I don’t know about you, but whenever I’ve paid another bill and the financial going seems to smooth out a bit, there’s always some other economic hurdle to climb again. Take the recent rise in gas prices. Although some claim it to be insignificant, this is definitely not the case. Aside from the usual stuff of homeowners and commercial maintenance and insurance costs as well as the never-yielding auto upkeep and coverage premiums to contend with, the price jump hits us all hard.
While diesel truck-drivers can rightfully complain about the consistent upsurge in costs, the average car, van, motorcycle, ATV, RV or ATV now is stung with the painful slap in the wallet. Economists, as well as the leading insurance companies will tell you to fight back.
Fight back? How do you go to war with the gas pumps?
This is how:
1. When shopping for a new car, select one that has an excellent mileage record.
2. Research gas prices and patronize pumps that offer the best rate per gallon.
3. Be consistent with car maintenance practices: have the oil and filter changed as recommended and switch the air filter as per car manufacturer’s instructions.
4. Check you automobile’s fan belt. If it is installed too tightly, make sure it is sufficiently loosened so your engine does not work overtime and your gasoline level does not either.
5. Keep tabs on all four tires and tire pressure. If you are low on air, your gas will unfortunately also go the extra mile in exertion.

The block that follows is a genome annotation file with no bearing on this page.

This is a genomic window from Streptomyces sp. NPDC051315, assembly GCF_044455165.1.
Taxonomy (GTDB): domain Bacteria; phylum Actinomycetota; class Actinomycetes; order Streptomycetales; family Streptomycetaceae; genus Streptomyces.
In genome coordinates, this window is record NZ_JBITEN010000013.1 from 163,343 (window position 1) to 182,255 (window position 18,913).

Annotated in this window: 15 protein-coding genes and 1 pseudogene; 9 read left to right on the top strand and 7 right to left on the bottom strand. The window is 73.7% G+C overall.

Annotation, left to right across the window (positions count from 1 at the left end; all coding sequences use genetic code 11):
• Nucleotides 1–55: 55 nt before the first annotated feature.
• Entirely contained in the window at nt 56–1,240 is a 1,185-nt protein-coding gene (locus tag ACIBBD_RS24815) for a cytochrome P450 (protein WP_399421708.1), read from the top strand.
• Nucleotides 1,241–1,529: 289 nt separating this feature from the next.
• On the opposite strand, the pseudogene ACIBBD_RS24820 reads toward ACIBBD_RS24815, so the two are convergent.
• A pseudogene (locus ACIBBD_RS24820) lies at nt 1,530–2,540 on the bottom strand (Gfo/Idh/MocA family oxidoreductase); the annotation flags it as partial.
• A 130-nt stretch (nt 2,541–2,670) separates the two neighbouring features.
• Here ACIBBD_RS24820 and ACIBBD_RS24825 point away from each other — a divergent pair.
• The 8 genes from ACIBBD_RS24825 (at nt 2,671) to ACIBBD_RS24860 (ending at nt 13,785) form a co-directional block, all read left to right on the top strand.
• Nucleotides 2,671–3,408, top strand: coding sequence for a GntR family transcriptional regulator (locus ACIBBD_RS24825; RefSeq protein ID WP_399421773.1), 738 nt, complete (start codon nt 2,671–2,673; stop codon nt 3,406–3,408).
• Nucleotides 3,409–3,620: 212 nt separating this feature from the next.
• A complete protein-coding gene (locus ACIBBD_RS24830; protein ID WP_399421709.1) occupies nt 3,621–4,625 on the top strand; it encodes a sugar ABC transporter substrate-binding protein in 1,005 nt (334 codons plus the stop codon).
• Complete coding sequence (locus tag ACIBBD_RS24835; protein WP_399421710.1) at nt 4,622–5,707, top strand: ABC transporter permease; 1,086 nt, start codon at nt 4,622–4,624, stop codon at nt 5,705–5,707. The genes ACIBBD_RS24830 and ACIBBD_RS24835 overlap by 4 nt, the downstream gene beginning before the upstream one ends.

6. When the summer’s heat is too much to bear, by all means, use your vehicle’s air conditioning. If, however, you are fine with the windows rolled down, turn off the A/C. Note: this only proves fiscally advantageous on city roads; open window driving on the highway only increases general vehicle resistance liability and motor effort, necessitating an overdose of gasoline usage.
7. Avoid unnecessary loads in your car, as the extra weight keeps your car running hard along with the need to use more fuel.
8. If you can circumvent the busiest motorist time on the road, by all means, do so. Rush hour driving, with all the stopping and going, takes a toll on your gasoline levels.
9. Carpooling is the sensible thing to do – especially when there’s a group that is going to the same business or school location day in and day out. Not only will you save on gas, but also on the wear and tear of everyday automobile usage and accident or collision risk.
10. Instead of driving everywhere, try incorporating healthful walking and biking. You’ll be doing your physical well-being a tremendous favor, as well as your gas tank!
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